Europe’s trade chief threatened to take Russia to the World Trade Organization over a string of restrictive practices saying Moscow needed to play by the rules now it was a member of the global body. Trade Commissioner Karel De Gucht singled out Russia’s ban on European live animal imports, plans to levy fees on imported vehicles, two anti-dumping cases and another trade defense case launched by Moscow against Europe in recent months. In the same week that the European Commission opened an investigation into Russia’s Gazprom and China’s solar panel exports, De Gucht said the measures sent “the wrong signal”, Reuters reports.
“Membership of the WTO means a country is subject to the dispute settlement mechanism of that organization,” he told an EU-Russia seminar in Helsinki. “Russia should understand that Europe takes that mechanism very seriously and that we will not hesitate to enforce our rights where they are violated,” he added.
Russia joined the WTO last month after an 18-year wait. President Vladimir Putin said on Wednesday the country would use its membership to try to develop freer trade across the world, but he’ll also be hoping it will further boost the energy-driven $1.9 trillion economy. De Gucht said Russia was violating WTO rules by keeping its markets closed to competitors. “What these and other measures … have in common is that they affect products where significant market opening is due to take place under Russia’s WTO commitments,” De Gucht said. “This is the wrong signal to send at a time when liberalization is supposed to be moving forward.”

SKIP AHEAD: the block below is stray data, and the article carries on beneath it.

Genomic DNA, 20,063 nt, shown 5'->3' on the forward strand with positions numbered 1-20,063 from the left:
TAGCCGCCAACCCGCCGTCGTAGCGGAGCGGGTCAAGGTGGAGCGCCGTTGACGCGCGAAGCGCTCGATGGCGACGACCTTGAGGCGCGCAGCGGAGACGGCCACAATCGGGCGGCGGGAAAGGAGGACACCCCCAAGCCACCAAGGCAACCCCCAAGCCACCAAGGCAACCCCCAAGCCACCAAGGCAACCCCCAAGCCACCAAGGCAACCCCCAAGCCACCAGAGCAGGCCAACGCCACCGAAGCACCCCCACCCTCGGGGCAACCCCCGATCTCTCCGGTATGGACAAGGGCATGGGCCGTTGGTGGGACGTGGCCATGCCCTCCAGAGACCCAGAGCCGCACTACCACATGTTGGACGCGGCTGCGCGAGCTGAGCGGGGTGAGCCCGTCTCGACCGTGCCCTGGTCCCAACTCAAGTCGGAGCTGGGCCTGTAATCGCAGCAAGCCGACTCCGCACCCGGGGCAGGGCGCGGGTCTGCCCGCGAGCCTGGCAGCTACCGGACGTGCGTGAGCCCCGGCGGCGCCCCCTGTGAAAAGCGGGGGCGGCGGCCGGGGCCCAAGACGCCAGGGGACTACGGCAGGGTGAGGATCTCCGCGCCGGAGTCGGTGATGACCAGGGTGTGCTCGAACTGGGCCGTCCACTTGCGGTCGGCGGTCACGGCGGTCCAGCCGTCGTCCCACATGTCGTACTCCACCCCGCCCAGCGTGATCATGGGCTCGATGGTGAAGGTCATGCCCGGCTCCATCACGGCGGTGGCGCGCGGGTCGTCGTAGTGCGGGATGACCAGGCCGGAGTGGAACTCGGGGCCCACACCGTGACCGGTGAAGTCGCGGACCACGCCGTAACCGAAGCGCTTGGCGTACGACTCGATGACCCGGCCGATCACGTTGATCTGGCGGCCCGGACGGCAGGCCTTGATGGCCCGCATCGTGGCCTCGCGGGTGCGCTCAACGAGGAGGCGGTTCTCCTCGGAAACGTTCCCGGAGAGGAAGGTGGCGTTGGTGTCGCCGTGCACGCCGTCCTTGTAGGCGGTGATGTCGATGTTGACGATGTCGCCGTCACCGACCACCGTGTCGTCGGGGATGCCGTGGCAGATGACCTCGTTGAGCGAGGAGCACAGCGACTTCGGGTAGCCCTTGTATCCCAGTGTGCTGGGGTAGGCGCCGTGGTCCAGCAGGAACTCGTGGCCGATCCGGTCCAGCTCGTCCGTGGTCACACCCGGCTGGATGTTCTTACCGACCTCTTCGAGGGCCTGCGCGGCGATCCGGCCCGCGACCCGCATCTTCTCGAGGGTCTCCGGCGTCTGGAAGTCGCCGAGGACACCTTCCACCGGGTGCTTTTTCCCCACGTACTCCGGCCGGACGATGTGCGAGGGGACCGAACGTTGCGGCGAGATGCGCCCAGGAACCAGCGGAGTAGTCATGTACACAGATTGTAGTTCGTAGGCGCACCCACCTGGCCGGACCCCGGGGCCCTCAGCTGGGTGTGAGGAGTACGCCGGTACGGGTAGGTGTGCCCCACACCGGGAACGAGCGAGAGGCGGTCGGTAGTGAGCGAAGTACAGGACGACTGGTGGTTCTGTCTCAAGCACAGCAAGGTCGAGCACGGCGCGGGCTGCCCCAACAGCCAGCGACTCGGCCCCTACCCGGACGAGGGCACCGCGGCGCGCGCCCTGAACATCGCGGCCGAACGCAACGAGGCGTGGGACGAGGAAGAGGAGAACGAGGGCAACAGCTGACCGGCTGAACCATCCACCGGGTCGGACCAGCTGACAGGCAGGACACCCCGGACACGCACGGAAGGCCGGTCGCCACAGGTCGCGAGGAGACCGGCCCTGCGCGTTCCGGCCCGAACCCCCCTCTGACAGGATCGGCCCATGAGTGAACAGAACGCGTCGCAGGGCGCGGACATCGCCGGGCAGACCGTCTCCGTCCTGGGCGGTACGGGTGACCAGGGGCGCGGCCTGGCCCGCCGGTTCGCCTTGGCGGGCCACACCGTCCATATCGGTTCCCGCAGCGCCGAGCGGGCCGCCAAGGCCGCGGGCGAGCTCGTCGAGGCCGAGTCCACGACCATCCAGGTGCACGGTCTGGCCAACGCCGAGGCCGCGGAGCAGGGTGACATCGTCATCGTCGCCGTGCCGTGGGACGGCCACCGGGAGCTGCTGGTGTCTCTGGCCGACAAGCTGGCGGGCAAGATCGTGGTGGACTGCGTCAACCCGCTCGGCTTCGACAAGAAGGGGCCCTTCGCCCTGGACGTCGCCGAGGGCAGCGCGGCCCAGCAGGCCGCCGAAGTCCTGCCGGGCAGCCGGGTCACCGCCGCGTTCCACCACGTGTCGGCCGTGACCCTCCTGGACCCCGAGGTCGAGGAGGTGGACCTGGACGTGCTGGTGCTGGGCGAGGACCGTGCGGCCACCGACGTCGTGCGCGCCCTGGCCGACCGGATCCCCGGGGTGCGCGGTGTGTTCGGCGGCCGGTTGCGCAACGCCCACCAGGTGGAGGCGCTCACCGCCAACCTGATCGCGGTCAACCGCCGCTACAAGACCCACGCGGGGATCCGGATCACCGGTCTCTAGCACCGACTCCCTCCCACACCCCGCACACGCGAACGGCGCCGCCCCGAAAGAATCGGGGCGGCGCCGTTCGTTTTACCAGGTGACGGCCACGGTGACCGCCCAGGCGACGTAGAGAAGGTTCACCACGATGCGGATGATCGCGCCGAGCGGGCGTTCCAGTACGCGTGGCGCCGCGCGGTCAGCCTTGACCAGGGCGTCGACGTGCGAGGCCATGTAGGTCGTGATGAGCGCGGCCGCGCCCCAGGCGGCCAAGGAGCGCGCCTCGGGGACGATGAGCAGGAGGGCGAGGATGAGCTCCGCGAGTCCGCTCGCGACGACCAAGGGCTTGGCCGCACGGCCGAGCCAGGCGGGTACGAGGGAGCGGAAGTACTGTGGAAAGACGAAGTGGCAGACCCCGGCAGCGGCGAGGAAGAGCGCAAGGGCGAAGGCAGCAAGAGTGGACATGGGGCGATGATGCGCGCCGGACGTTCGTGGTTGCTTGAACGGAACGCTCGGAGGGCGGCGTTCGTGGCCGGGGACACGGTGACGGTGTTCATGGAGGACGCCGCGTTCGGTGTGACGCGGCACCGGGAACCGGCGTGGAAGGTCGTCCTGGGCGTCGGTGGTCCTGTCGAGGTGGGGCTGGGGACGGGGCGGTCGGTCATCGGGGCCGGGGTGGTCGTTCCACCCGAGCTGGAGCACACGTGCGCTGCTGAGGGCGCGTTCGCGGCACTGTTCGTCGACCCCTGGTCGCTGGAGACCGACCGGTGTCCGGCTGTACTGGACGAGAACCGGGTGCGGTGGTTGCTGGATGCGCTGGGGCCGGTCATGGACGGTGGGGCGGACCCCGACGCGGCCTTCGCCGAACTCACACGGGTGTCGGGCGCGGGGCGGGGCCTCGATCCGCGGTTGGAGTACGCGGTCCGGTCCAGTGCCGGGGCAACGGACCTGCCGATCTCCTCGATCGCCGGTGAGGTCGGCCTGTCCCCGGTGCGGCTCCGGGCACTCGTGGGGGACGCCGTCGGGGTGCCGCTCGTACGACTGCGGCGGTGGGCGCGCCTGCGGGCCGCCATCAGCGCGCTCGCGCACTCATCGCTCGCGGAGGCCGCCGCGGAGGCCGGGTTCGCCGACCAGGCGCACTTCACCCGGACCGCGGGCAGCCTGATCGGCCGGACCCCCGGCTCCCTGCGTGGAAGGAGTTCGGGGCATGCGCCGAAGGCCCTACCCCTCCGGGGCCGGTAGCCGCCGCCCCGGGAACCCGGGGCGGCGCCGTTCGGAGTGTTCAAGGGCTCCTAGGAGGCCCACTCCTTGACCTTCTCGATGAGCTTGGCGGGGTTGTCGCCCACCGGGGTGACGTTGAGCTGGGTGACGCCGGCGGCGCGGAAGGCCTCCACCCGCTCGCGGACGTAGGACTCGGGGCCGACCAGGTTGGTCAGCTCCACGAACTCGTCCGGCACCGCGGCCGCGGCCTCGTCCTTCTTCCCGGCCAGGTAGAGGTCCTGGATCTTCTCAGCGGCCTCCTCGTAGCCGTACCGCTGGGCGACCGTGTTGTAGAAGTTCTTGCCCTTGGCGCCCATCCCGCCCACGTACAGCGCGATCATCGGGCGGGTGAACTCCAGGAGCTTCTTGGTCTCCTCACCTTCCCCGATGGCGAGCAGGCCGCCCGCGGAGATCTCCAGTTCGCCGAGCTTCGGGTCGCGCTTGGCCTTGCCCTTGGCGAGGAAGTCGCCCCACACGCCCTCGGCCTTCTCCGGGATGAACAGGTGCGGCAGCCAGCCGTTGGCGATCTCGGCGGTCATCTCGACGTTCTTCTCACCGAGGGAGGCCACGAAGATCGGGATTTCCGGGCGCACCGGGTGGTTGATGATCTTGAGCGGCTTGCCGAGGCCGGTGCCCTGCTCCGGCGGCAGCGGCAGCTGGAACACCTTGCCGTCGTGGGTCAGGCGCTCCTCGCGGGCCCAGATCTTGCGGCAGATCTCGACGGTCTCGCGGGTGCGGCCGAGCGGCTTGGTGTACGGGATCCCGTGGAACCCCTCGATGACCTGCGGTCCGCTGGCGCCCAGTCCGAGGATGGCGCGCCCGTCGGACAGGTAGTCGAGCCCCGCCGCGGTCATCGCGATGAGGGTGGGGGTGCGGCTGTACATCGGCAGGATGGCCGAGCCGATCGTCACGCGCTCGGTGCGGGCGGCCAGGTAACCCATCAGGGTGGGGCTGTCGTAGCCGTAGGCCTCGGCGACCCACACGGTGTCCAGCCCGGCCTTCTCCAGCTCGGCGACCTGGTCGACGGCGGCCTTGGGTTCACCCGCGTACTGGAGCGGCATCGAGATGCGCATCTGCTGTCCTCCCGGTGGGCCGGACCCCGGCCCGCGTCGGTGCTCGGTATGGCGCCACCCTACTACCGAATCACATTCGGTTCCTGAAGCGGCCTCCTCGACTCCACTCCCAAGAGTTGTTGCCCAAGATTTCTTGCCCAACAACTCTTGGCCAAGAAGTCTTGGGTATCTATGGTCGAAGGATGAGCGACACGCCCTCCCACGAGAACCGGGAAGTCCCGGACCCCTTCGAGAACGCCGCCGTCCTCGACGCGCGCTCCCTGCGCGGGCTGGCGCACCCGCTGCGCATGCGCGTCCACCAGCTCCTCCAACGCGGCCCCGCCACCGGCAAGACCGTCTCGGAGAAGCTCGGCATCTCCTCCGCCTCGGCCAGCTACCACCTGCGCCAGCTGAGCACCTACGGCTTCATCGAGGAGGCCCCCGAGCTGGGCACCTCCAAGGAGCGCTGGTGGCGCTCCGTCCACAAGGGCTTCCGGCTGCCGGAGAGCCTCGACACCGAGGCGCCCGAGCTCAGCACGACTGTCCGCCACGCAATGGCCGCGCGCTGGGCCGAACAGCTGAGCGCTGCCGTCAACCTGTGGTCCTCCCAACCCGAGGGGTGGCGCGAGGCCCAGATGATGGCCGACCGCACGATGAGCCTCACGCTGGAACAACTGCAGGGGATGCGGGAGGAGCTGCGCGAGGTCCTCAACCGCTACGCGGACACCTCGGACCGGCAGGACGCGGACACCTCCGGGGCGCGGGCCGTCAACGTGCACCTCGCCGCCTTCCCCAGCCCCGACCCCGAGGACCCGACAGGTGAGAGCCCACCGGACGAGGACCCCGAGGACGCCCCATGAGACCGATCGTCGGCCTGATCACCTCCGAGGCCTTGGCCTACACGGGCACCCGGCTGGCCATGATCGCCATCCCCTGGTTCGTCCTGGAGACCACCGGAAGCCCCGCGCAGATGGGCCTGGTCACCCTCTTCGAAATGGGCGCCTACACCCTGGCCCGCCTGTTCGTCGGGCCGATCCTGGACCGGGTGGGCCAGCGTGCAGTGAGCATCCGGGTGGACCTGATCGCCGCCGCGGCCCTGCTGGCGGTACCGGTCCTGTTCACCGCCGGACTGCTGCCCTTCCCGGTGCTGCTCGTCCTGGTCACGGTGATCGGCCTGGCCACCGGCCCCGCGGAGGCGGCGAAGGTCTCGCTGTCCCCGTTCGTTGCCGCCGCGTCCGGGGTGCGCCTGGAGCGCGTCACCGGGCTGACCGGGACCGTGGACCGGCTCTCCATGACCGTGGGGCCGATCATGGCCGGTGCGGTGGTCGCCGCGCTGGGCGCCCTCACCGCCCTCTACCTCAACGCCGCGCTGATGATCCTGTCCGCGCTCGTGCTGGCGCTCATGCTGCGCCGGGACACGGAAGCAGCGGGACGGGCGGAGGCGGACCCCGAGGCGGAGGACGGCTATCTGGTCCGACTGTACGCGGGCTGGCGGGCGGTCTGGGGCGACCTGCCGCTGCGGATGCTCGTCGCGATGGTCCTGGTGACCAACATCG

Russia and the EU are deeply intertwined, with Europe relying heavily on Russian energy exports and Russians hungry for EU products and access to its 500 million consumers. But the two sides argue over issues ranging from energy supplies, trade and market access to human rights. While relations are at times frosty, both refer to each other as “strategic partners” and meet for twice-yearly summits. Negotiations between Russia and the EU towards closer economic and political ties have also stalled, and Brussels is concerned by Putin’s plan to develop a “Eurasian union” of ex-Soviet states, including Kazakhstan and Belarus.
EU warns Russia to play by WTO rules or face action, Reuters, Sept. 7, 2012
Russian President Vladimir Putin signed a decree giving the government the right to protect its natural gas-export monopoly, OAO Gazprom (GAZP), from an anti-trust inquiry by the European Union. Putin’s measure bans strategic companies from disclosing information, disposing of assets or amending contracts without government approval in case claims are made by foreign states or entities, the president’s office said in an e-mailed statement from Moscow today. The Russian leader on Sept. 9 warned the EU, which relies on Russia for a quarter of its gas needs, that there would be “losses on both sides” if the issue isn’t resolved. He accused the 27-nation bloc of trying to shift responsibility for subsidizing former communist EU members onto Russia by forcing Gazprom to cut prices for customers in eastern and central Europe.
Excerpt, By Henry Meyer, Putin Moves to Protect Gazprom From EU Pricing Dispute, Bloomberg, Sept. 11, 2012